Hawks deny Gordhan targeted

Finance Minister Pravin Gordhan.Picture: ESA ALEXANDER
Finance Minister Pravin Gordhan.Picture: ESA ALEXANDER

Police have denied being part of a political conspiracy targeting Finance Minister Pravin Gordhan, it was reported yesterday, after the DA described the Hawks’ investigation into Gordhan as a “witch-hunt”.

Gordhan was summoned by the elite Hawks police unit over a suspected surveillance unit set up years ago when he was in charge of the South African Revenue Service, which was alleged to have been used to spy on politicians including President Jacob Zuma.

The minister on Wednesday declined to meet the Hawks, saying he had done nothing wrong and had no legal obligation to obey a summons from the unit to attend a meeting on Thursday.

In the first detailed remarks since Tuesday when news emerged that Gordhan had been summoned by police, Hawks spokesman Hangwani Mulaudzi said the unit was not targeting Gordhan.

“How many cases are we dealing with every day? A lot. How many high-profile cases do we investigate? A lot.

“It’s our mandate and we are just doing our job. We deny these allegations. We are shocked,” Mulaudzi said, according to City Press newspaper.

Mulaudzi was not available when attempts were made to reach him for comment.

Mulaudzi reportedly declined to say whether Gordhan’s refusal to report to the Hawks meant that he would be arrested .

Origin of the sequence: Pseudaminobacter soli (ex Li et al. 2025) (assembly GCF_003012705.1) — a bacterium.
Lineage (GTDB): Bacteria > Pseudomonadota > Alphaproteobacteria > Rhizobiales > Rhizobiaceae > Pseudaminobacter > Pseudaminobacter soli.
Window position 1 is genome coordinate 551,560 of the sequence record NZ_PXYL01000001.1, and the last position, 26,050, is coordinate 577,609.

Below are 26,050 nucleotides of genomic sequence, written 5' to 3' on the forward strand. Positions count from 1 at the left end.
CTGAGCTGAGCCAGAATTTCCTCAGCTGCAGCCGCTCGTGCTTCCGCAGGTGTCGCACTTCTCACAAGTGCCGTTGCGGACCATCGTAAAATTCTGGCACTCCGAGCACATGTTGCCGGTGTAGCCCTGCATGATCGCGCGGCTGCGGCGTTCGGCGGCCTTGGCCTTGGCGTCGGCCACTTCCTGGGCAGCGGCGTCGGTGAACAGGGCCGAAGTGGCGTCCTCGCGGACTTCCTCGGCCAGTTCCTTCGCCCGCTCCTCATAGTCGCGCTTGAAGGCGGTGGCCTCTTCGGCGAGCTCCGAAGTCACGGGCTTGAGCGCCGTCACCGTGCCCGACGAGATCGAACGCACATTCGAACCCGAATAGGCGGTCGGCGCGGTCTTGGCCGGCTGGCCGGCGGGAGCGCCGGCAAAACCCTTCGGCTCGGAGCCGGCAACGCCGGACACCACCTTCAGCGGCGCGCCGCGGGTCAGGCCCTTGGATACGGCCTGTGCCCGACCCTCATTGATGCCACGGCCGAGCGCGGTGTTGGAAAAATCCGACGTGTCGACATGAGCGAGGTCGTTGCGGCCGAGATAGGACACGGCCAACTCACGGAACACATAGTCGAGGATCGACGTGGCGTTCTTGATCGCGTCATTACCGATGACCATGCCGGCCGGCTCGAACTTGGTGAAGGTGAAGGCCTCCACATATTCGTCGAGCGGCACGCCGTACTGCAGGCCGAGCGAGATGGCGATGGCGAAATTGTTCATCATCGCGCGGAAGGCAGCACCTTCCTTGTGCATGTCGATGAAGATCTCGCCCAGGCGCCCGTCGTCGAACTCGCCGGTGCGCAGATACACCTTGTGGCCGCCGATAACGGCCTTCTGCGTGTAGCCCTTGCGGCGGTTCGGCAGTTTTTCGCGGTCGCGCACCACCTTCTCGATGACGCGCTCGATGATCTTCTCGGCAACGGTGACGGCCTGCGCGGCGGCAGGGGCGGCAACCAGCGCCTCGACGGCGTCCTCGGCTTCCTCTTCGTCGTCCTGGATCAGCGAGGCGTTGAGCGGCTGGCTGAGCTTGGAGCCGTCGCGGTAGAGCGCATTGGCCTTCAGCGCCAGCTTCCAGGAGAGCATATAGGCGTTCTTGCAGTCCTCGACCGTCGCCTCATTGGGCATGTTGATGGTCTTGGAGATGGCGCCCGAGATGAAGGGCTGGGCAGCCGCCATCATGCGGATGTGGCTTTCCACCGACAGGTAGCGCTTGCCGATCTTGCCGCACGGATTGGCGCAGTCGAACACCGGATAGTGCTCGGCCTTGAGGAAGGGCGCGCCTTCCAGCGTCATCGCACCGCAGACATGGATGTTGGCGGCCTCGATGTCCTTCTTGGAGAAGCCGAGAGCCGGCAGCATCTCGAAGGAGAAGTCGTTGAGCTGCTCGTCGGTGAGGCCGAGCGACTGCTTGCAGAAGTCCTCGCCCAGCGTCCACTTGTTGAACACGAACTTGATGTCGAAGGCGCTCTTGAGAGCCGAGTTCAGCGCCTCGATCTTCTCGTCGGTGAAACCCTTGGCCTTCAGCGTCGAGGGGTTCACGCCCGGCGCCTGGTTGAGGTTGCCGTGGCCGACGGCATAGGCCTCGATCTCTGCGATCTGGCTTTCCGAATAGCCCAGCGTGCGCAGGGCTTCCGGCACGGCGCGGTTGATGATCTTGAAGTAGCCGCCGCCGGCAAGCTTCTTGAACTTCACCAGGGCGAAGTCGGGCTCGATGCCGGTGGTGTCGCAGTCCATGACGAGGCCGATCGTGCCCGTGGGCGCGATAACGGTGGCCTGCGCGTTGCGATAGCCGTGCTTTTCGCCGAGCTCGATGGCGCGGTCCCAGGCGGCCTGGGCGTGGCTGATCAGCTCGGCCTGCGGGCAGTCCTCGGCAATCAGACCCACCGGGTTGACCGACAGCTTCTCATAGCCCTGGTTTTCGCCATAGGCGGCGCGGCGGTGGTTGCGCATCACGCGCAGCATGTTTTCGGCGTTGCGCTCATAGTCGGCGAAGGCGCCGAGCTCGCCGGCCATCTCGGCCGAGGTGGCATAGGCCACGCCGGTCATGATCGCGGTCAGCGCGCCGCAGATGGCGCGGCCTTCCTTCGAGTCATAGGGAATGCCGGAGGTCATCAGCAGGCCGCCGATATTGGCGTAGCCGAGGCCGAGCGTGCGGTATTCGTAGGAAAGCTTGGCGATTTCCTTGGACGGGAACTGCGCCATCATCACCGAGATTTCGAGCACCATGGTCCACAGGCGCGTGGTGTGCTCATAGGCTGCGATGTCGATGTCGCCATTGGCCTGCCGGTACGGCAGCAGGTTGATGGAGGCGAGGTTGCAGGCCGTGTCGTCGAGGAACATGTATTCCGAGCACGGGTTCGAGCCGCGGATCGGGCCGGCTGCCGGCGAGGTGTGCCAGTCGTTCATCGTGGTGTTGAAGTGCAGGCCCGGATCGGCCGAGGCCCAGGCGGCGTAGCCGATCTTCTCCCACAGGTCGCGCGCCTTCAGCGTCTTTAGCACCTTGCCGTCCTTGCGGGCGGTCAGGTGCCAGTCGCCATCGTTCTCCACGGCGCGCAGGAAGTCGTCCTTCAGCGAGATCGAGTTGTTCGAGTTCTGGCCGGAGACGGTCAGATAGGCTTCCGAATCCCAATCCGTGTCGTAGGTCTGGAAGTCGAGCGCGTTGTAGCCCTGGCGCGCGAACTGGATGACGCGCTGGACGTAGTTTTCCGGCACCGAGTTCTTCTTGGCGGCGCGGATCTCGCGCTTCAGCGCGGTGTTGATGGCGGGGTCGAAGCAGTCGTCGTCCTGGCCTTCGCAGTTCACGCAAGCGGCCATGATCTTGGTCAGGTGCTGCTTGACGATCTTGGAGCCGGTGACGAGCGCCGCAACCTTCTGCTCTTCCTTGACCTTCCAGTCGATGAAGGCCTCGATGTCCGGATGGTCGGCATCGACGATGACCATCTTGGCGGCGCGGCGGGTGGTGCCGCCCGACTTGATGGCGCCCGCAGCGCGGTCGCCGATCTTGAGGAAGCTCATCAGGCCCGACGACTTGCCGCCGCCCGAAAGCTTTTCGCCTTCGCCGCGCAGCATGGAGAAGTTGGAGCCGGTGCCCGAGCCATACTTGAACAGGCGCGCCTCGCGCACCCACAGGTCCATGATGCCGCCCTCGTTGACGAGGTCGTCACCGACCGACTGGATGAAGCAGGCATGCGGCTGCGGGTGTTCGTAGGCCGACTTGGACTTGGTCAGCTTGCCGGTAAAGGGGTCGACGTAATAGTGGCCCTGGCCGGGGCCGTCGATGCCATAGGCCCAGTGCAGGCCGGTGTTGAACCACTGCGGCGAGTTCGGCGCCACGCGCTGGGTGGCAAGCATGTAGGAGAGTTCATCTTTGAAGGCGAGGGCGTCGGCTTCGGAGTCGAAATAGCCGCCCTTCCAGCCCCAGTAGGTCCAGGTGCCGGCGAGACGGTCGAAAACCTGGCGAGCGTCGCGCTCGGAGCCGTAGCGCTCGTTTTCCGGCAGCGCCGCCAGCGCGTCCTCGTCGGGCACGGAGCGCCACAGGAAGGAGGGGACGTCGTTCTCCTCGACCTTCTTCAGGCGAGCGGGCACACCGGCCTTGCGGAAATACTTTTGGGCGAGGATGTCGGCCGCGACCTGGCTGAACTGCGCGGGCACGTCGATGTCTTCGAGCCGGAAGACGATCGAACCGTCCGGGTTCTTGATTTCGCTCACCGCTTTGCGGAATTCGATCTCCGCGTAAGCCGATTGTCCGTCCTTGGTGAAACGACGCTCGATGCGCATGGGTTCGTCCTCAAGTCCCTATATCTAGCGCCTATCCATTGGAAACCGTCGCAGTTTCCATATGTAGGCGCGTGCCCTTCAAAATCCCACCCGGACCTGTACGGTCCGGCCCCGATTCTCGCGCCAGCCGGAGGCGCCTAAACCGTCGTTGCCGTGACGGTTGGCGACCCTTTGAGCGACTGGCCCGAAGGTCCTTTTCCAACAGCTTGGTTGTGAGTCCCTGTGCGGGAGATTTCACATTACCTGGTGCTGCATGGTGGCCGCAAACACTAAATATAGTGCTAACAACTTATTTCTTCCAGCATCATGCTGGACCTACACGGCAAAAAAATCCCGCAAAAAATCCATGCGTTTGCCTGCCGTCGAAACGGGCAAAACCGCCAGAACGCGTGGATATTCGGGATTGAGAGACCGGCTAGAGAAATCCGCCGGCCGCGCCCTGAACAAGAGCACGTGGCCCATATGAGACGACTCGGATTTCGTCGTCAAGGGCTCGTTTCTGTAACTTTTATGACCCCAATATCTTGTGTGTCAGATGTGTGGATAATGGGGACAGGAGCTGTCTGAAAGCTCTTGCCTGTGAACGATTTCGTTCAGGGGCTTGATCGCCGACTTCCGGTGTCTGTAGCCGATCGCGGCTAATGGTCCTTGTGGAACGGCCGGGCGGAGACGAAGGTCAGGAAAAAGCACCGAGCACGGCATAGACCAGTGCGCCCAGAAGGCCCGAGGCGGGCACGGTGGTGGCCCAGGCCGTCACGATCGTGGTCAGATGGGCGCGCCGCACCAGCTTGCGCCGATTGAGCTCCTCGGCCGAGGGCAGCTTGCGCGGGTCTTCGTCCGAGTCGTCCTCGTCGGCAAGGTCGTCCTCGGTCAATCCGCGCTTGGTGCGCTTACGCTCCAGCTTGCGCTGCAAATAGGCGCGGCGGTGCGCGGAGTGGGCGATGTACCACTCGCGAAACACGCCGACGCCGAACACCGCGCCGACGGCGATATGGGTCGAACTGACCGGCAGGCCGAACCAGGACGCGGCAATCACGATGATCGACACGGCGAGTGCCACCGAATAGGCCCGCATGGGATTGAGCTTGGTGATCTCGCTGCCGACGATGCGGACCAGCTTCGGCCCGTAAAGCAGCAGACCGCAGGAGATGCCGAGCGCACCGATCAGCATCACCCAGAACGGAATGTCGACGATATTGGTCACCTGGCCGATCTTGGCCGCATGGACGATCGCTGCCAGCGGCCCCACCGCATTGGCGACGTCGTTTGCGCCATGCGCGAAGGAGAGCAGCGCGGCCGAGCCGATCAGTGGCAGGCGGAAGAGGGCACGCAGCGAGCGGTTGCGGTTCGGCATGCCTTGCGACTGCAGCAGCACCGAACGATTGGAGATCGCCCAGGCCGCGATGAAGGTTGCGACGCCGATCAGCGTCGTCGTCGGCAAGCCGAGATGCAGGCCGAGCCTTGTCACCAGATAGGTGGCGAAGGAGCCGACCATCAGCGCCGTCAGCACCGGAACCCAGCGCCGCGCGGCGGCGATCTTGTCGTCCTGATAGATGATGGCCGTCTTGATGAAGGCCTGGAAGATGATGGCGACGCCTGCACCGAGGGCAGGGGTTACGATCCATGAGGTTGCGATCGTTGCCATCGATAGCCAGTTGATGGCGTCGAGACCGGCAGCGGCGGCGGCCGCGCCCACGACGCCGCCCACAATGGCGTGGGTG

“I’m not at liberty to say how this will unfold,” he said, according to the newspaper.

The DA has called for a parliamentary debate on what it called a “Zuma-mandated witch-hunt against sitting Finance Minister Pravin Gordhan”.

Former president FW de Klerk also weighed in on the furore surrounding Gordhan yesterday.

JacarandaFM reported that De Klerk‚ speaking on the sidelines of the launch of the Centre for Unity in Diversity in Johannesburg ‚ said: “What is happening around the minister of finance is a tragedy.” He went on to say that the “form of arrogance” displayed by the Hawks was unacceptable and “harming the interests of all South Africans”.

De Klerk‚ who won the 1993 Nobel Peace Prize alongside the late Nelson Mandela‚ said the country was not being governed well.

“I think the fight against corruption is not an effective fight,” he said.

“Corruption is taking place hand-over-hand and is still growing. I think cadre employment has hurt our economy and effective service delivery. “I’m highly critical of President Zuma’s regime and the lack of good governance we are experiencing‚” De Klerk said.

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